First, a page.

In many industries the customer base is changing drastically. Today’s consumers care about the overall experience more than the older generation did, which is leading some industries, particularly hospitality, to seriously rethink their business models.

In the past, a clean room, decent water pressure, and an edible breakfast were good enough for many hotel patrons. But not so today. Competing with AirBnB and a changing consumer culture, hotels are being forced to innovate and rethink what they do.

One success story is a small hotel chain that has taken to completely reinventing what it means to be a hotel. The citizenM chain was started in Amsterdam, The Netherlands, and is a completely radical departure from most other models. It was designed to be egalitarian and utilitarian by removing all the usual annoyances that make the hotel experience a drag.

All of the hotel’s rooms are exactly the same in every way; size, furnishings, and price. The experience is paired down, but not cheaply; exactly the opposite. It is everything a guest needs, done perfectly, with no frills. There is no room service or restaurant; instead, hot food and drink can be accessed 24/7 in a canteen style area.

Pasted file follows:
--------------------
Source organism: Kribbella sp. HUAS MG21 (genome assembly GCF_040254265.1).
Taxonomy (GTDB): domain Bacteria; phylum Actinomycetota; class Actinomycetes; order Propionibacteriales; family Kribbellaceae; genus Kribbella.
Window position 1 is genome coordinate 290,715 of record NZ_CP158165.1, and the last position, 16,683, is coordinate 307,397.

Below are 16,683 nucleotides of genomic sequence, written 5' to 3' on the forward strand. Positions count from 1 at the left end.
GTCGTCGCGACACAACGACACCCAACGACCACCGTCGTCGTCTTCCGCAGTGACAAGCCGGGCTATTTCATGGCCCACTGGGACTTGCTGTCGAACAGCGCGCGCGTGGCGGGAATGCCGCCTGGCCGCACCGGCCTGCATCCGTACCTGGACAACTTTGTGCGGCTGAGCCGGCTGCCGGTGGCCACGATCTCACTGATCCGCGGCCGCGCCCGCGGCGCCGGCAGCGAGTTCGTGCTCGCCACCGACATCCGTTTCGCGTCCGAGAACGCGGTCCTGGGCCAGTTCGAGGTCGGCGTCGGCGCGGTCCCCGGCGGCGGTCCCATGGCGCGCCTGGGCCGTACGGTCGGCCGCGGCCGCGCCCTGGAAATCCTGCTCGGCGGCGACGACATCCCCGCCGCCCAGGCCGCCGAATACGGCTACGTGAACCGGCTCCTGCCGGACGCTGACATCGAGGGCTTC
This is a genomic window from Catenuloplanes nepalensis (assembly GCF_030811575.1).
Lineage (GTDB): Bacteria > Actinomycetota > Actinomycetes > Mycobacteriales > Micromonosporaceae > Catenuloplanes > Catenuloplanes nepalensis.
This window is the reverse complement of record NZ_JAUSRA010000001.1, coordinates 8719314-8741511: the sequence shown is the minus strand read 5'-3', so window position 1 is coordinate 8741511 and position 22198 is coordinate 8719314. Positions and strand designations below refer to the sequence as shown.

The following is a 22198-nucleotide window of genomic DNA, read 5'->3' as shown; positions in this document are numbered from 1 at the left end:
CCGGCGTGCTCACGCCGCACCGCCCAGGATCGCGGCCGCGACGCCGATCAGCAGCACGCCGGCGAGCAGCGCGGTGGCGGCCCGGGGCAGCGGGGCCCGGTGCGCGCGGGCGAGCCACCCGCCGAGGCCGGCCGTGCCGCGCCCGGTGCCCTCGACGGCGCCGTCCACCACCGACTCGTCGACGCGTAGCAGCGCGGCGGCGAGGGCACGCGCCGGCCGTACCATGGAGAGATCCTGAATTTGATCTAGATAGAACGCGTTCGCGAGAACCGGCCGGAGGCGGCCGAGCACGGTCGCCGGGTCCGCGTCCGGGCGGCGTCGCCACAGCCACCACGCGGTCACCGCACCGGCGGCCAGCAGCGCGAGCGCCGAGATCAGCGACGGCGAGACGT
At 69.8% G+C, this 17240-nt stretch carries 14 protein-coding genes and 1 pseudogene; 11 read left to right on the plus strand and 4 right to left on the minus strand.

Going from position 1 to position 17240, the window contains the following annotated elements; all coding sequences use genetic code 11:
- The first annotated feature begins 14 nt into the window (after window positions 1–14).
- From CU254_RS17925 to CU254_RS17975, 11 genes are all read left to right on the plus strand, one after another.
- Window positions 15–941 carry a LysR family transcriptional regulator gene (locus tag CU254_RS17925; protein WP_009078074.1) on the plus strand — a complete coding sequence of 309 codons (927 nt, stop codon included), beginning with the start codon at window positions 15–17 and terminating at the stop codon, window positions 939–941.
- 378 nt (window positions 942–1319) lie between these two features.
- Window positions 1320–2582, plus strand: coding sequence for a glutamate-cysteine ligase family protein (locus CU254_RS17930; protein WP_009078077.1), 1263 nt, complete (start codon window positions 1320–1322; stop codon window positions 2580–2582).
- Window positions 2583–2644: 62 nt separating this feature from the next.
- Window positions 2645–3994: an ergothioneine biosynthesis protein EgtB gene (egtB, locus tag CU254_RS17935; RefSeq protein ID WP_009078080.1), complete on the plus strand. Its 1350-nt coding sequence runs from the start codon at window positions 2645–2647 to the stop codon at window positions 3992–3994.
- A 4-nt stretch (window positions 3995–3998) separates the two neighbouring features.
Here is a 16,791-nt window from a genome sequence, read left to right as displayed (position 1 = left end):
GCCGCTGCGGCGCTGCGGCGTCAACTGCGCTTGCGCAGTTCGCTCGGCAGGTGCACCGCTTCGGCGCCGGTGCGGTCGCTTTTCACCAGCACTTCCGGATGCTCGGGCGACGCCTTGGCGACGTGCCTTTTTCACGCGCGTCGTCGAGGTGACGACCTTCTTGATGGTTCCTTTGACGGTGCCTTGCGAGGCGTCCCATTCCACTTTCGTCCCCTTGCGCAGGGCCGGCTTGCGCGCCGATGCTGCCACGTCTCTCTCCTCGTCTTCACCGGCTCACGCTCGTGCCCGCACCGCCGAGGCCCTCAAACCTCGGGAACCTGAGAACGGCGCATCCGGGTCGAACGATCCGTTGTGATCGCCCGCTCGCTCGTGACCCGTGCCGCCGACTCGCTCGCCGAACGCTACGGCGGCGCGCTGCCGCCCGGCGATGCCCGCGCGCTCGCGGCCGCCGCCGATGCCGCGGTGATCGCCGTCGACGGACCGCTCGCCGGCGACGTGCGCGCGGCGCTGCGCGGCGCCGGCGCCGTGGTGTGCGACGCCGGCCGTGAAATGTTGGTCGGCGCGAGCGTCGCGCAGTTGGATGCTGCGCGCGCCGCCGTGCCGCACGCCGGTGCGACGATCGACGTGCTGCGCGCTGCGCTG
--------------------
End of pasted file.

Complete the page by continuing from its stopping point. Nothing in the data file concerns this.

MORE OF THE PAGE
There is no bar or concierge desk, instead, the lobby is designed to feel like a living room; perfect for guests who need a quiet space to relax, but without getting in the way when he or she wants to get to their room. The check-in kiosks get guests through the whole process in under 60 seconds. 

While this may sound impersonal, it is not. The rooms are cozy, thoughtful, and high-quality. Tablets control the free entertainment system and the fun, infinitely adjustable RBG lighting, while the bathroom is a space-age smoked glass pod with a truly luxurious shower.  

Other hotels are focusing less on removing traditional annoyances of the hotel process, but rather making the hotel more of a destination, and by improving on their food and entertainment experiences.

Meanwhile, some boutique hotels offer unique decor to transport visitors to another time and place, for example Bay Area Hotel Emblem takes visitors back to San Francisco’s most iconic era— beatnik. Other hotels try to increase their popularity as a social spot with better bars and cafes, or lobby games like pool and darts.

At the end of the day, today’s customers care about the overall experience, and they want to get their money’s worth. It is up to hotels to create these experiences, whether through dining, entertainment, or location based attractions.